Every business depends on two key assets these days?technology and people. When things go wrong, the ability to keep people in touch is absolutely vital, says LaMont Eanes, Vice President of Global Infrastructure and Operations, BT Conferencing.
Today, any organisation that does not have a business continuity plan in place could face severe repercussions. Anyone can have their schedule disrupted by the weather; heavy snows can close roads, floods can sweep away railway lines and airports can be closed by fog. Equally businesses can be severely affected by fires, burglaries and local power failures, etc.
The key is to equip businesses so that they can keep running. Most workers must interact and collaborate with a wide group of dispersed colleagues, partners and customers. If those groups are unable to interact with each other, the consequences can be felt throughout the enterprise?and might well impact customer satisfaction and the company’s bottom line.
One key way to ensure superior business continuity is to have a clear, well designed plan in place for keeping communications going, not just when an event occurs but also throughout its duration. In the face of any interruption to normal business, employees need to receive information about the event, and how they are to continue operating. These days there are a raft of modern communications aids that can keep the show on the road.
Real-time conferencing and collaboration services can go a long way towards keeping your business in operation when things stop going to plan. Meetings can still go ahead and deliver productive results, and any location can be commandeered and put to work as an office. Provided your business has taken care to replicate databases and arrange back-up locations to take over the running of any IT systems that get caught up in the troubles, businesses can pretty much carry on as normal.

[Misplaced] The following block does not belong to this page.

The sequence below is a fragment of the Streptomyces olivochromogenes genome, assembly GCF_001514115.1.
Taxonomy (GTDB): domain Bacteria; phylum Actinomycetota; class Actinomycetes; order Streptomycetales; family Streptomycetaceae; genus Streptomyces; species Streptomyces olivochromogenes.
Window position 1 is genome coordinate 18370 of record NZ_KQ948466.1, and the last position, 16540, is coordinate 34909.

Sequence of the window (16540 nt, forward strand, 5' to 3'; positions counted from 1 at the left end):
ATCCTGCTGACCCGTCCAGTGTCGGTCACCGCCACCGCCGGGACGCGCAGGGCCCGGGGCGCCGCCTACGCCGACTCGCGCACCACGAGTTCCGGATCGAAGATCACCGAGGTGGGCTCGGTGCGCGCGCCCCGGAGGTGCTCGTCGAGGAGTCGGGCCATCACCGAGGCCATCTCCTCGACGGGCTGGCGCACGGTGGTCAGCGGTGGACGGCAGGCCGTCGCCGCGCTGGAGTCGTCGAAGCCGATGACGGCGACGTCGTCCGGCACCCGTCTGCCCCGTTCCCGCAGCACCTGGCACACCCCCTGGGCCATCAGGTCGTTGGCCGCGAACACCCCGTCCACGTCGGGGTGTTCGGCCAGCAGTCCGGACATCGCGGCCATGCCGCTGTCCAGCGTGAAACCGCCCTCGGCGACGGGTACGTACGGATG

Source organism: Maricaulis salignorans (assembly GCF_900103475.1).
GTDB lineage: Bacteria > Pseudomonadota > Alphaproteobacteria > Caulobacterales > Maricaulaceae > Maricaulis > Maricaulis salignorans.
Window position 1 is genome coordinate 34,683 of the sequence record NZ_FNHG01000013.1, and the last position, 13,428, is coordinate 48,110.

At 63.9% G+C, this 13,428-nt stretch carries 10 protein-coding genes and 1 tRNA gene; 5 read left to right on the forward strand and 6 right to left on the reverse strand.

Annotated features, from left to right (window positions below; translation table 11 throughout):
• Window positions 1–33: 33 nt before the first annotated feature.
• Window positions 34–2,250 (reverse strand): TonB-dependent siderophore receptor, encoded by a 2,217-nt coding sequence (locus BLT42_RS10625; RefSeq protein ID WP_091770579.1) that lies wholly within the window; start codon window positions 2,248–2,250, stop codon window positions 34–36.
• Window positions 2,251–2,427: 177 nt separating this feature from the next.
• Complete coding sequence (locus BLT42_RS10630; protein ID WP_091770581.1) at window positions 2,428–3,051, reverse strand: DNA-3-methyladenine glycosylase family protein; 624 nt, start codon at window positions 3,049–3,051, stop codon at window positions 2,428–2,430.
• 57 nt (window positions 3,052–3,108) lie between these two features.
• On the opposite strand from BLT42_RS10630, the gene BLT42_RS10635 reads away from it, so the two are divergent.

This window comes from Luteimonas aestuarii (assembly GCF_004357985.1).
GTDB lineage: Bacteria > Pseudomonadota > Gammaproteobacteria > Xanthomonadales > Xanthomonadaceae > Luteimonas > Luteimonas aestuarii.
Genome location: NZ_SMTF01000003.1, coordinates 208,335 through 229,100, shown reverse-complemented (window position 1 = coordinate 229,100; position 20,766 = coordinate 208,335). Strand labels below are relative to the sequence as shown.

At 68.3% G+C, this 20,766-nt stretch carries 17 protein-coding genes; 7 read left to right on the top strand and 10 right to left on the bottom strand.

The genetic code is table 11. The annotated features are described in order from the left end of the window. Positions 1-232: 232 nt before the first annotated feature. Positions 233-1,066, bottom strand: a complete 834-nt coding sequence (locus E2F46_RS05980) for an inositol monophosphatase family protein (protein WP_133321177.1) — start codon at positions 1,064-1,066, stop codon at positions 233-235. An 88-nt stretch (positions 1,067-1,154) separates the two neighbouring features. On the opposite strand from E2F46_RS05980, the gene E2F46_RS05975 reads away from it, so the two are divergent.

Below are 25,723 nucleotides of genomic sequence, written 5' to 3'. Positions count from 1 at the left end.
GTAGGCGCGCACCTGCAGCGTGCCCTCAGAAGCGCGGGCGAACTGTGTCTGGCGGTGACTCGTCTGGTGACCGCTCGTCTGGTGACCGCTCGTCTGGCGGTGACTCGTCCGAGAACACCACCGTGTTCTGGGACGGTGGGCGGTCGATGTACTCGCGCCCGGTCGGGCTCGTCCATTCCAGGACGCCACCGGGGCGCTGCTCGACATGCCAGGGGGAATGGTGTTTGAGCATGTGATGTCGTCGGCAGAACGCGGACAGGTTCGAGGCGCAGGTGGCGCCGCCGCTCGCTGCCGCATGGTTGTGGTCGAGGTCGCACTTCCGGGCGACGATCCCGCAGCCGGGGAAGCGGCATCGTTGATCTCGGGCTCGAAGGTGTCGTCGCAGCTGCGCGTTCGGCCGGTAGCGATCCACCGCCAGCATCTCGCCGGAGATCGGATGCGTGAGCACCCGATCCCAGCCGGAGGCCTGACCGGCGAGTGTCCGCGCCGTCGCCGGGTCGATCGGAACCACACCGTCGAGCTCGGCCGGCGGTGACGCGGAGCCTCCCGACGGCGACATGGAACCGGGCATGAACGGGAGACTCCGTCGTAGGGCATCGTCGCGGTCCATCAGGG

The pros of audio and video conferencing
Conferencing has taken huge steps forward in recent years. Gartner has described conferencing as a ‘birthright’ application for high-performance workplaces and it is easy to see why. The ability to talk and share video, slide presentations and data over distance has enabled people to collaborate as effectively as they can face-to-face. Almost all organisations have some form of audio conferencing in place, yet many do not leverage it as part of their business continuity plans. In fact, it can be a huge benefit during any business interruption, as calls are easy and quick to organise.
Employees can simply dial into a pre-set phone number using a landline or mobile phone, enter a pass code and immediately get updates on events affecting the business. Via conference call employees can get information live from managers and co-workers, or they can access pre-recorded messages on an as-needed basis. Audio conferencing can also enable departments or smaller project teams to meet and collaborate, even if those groups are disrupted and no longer working from their usual locations.
A growing number of people often maintain ‘virtual’ meeting rooms which they can dial into whenever they like?ideal for dispersed workforces?and coupled with the latest technology, it can now be a rich experience. Using tools such as Microsoft Live Meeting with an audio conference, people can see and work on documents while they speak as if gathered around one PC.